One long chase: worm chases apple; bird chases worm; cat chases bird; dog chases cat; dogcatcher chases dog; dogcatcher's wife chases dogcatcher; mouse chases dogcatcher's wife. With occasional interruptions by a skunk.

Director:

(as Charles M. Jones)

Writers:

(story), (story)
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Cast

Uncredited cast:
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Dog Catcher's Wife (voice) (uncredited)
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Mouse - Dog Catcher (voice) (uncredited)
Robert C. Bruce ...
Narrator (voice) (uncredited)
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Storyline

One long chase: worm chases apple; bird chases worm; cat chases bird; dog chases cat; dogcatcher chases dog; dogcatcher's wife chases dogcatcher; mouse chases dogcatcher's wife. With occasional interruptions by a skunk.

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Details

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Release Date:

28 September 1946 (USA)  »

Company Credits

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Technical Specs

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Sound Mix:

Color:

(Technicolor)

Aspect Ratio:

1.37 : 1
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Did You Know?

Soundtracks

In the Shade of the Old Apple Tree
(uncredited)
Music by Egbert Van Alstyne
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Frequently Asked Questions

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User Reviews

All the cartoon aims to do is be funny and provide a few twists, nothing above average, and I love it!
21 December 2003 | by (Karachi, Pakistan) – See all my reviews

I agree with a previous commenter: predator-prey cartoons use one of the most simple and one of the best formulae. A two-part food chain is the customary medium, but in Fair and Worm-er (1946), the animators carefully construct a day in the life of a complete cartoon food chain.

So you have a realistic food chain, with every part of it represented in animated form. So what else is there to do but give the audience some funny chase scenes. The uniformity of the food chain is demonstrated in a single scene when each component organism of the food chain begins the chase as soon as its quarry appears in perfect textbook fashion.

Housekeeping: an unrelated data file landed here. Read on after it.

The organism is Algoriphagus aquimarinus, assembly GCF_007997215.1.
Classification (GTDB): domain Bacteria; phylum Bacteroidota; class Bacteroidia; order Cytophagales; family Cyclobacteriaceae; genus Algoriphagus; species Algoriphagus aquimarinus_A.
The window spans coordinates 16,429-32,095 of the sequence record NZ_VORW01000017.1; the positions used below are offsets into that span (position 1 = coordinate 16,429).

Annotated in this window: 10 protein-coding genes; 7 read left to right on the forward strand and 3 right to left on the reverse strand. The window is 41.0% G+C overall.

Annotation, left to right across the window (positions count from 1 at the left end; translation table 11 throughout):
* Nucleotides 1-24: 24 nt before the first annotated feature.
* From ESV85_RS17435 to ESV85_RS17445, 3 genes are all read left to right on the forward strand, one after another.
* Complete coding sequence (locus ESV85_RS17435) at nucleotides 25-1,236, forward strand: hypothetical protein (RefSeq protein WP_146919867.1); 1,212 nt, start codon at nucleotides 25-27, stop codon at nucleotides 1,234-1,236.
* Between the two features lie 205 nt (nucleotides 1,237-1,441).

But that's not all, folks. You throw in a stereotypical 40's housewife with rolling pin, and her obligatory rodentophobia. Plus a beast that terrorizes everyone: a skunk that minds its own business, later to become Pepe le Pew.

The worm, unnamed but familiar in several early cartoons, is always the wise guy, and he is one who is unafraid of the skunk. Eventually, the different animals realize they have to help their predator's enemy, thus giving themselves a better chance at survival. This is a really funny part, and one that is very memorable. There are several bizzarre occurrences, as the animals defy the laws of physics, and the chase is always fun to behold.

But the thing is, this cartoon does nothing to be unique. It's a simple story, and the animators just aim to make something funny out of it. I would say it's one of the best one-shot cartoons of all time anyway, simply because it does a great and admirable job with something so simple. But all you will remember is that it was funny when you watched it. That's what I was looking for when I turned on the TV, so bravo to the makers. Highly recommended.


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